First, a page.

Chromite ores are primarily used for extraction of chromium, which is an expensive metal. For low grade chromite ores (containing less than 40% Cr2O3), the chromium extraction is not usually economically viable. India possesses huge quantities of low grade chromite reserves. This deposit can be utilized after proper physical beneficiation. Magnetic separation techniques may be useful after reduction for the beneficiation of low grade chromite ore. The sample collected from the sukinda mines is characterized by XRD which shows predominant phases like maghemite, chromite, silica, magnesia and alumina. The raw ore is crushed and ground to below 75 micrometer size. The microstructure of the ore shows that the chromite grains surrounded by a silicate matrix and porosity observed the exposed side of the chromite ore. However, this ore may be utilized in refractory applications. Chromite ores contain Cr2O3, FeO, Al2O3 and other oxides like Fe-Cr, Mg-Cr have a high tendency to form spinel compounds, which usually show high refractoriness. Initially, the low grade chromite ore (containing 34.8% Cr2O3) was reduced at 1200 0C for 80 minutes with 30% coke fines by weight, before being subjected to magnetic separation. The reduction by coke leads to conversion of higher state of iron oxides converted to lower state of iron oxides. The pre-reduced samples are then characterized by XRD. The magnetically inert mass was then reacted with 20% MgO by weight at 1450 0C for 2 hours. The resultant product was then tested for various refractoriness parameters like apparent porosity, slag resistance etc. The results were satisfactory, indicating that the resultant spinel compounds are suitable for refractory applications for elevated temperature processes.

Keywords: Refractory, beneficiation, apparent porosity, low-grade chromite, spinel compounds, slag resistance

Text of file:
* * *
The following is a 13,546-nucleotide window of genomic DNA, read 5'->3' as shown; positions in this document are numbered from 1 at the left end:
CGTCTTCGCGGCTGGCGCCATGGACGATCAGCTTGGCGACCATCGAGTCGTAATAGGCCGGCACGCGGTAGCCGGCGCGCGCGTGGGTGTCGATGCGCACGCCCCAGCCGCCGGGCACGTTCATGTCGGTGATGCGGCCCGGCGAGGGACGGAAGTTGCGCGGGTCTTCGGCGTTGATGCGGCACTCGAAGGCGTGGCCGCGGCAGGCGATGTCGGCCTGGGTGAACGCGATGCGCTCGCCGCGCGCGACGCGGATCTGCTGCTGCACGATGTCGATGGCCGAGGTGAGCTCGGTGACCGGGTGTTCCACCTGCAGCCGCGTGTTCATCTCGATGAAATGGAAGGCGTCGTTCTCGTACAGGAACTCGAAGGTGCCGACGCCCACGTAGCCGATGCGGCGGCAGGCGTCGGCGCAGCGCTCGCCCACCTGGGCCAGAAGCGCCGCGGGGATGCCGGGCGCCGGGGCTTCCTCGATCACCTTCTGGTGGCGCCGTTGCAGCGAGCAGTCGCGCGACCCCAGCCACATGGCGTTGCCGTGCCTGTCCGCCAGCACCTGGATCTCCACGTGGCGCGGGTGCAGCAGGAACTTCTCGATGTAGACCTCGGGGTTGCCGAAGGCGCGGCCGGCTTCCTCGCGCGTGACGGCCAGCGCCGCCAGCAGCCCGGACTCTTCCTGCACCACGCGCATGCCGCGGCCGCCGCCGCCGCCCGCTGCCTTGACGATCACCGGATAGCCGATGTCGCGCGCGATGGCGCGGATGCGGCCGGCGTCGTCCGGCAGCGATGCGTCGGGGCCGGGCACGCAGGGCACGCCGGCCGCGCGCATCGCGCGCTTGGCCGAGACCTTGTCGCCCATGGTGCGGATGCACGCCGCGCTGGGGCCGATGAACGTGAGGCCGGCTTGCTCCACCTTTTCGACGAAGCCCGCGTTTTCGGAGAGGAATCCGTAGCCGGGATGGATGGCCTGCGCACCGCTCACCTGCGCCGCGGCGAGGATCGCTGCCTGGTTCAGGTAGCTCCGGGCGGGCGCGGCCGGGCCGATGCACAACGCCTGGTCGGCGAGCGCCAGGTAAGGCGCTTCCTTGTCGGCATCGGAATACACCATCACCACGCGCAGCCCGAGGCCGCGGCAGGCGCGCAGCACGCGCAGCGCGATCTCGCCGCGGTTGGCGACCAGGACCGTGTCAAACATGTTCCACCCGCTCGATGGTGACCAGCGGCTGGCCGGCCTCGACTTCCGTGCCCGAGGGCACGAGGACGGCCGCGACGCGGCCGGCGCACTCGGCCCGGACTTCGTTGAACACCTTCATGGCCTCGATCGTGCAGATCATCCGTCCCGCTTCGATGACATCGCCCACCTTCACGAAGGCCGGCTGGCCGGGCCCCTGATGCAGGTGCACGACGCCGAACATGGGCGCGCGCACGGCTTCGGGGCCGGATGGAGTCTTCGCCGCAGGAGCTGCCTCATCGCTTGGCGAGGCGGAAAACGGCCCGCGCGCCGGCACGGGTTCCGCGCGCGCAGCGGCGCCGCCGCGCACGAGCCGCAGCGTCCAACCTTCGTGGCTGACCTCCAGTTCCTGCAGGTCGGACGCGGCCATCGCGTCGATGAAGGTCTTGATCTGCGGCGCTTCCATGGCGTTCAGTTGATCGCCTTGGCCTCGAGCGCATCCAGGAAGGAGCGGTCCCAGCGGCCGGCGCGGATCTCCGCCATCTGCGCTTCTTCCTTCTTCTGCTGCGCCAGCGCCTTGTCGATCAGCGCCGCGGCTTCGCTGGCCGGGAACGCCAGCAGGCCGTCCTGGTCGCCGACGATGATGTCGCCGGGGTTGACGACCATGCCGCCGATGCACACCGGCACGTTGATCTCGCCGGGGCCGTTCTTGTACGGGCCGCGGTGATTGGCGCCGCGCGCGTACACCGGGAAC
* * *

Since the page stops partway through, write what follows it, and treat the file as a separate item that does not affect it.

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1 Characterization and Comparative Analysis of North Bengal Sand

Authors: Fahmida Gulshan, Marzia Hoque Tania, Oishy Roy, ASW Kurny


This paper presents results of the investigation on the characterization of silica sand of northern region of Bangladesh on the basis of material composition, particle shape, and size, density, transportation, crystallinity, etc. before and after upgradation. The raw sand samples collected from Nilphamari and Lalmonirhat district were studied and compared for the prospect silica as a high valued commodity rather than heavy minerals. The raw sand particles were colorful in appearance with varying particle size distribution. Scanning Electron Microscopy (SEM) showed uniformity in grain size and mineralogical composition. X-ray fluorescence (XRF) analysis indicated the silica content of the as-received sample to be 75%. Thermogravimetric and Differential Thermal Analysis (DTA) did not detect the presence of any organic material. These tests revealed the sample to be alpha-quartz. Samples were washed with organic and inorganic acid with a combination of varying rotation speed, concentration, solid-liquid ratio. Experiments showed the silica content could be enhanced to more than 85% by washing with 15% sulphuric acid in room temperature. Beneficiation can be improved in further work considering the effect of varying temperature or advanced technology.

Keywords: Characterization, beneficiation, silica, commercial grade sand, glass sand, upgradation